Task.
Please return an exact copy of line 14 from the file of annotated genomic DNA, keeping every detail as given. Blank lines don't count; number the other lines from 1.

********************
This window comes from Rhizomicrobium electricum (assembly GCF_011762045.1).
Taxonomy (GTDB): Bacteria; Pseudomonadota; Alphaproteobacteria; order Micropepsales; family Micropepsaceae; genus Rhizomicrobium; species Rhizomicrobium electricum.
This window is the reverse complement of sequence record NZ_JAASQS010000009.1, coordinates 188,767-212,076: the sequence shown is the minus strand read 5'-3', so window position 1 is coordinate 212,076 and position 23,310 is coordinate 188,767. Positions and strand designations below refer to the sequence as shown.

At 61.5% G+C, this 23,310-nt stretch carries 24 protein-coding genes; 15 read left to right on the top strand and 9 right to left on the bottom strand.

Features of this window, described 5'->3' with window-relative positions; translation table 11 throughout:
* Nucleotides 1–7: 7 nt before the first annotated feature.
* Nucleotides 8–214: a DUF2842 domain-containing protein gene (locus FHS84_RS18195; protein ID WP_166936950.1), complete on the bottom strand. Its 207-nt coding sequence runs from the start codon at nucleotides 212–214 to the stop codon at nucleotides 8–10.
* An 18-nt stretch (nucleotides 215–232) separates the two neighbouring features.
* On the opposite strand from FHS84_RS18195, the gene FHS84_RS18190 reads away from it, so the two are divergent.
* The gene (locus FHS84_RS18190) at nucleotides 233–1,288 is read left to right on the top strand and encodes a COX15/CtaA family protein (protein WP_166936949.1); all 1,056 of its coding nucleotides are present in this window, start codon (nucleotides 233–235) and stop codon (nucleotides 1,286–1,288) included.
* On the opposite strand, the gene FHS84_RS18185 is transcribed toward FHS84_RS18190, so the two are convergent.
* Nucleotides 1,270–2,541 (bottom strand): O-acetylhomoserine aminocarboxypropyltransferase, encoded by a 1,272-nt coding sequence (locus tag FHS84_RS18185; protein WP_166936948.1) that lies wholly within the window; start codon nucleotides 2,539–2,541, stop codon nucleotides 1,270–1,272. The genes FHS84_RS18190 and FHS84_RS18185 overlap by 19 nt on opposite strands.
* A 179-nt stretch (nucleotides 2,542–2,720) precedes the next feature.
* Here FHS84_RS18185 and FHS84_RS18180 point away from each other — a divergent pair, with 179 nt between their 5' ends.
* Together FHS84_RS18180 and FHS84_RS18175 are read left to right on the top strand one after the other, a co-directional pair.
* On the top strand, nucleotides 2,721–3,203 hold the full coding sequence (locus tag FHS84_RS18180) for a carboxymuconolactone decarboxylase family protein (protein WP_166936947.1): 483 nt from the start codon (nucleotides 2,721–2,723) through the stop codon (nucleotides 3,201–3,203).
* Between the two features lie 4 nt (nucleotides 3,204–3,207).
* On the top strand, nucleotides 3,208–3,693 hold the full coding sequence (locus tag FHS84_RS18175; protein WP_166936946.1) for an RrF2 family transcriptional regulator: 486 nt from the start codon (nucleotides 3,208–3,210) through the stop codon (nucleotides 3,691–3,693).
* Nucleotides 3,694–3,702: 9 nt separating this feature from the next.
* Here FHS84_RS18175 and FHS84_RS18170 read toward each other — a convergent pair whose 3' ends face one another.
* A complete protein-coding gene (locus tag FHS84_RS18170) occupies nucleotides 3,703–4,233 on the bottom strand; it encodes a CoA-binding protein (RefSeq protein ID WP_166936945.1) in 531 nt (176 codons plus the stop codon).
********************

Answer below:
* Here FHS84_RS18185 and FHS84_RS18180 point away from each other — a divergent pair, with 179 nt between their 5' ends.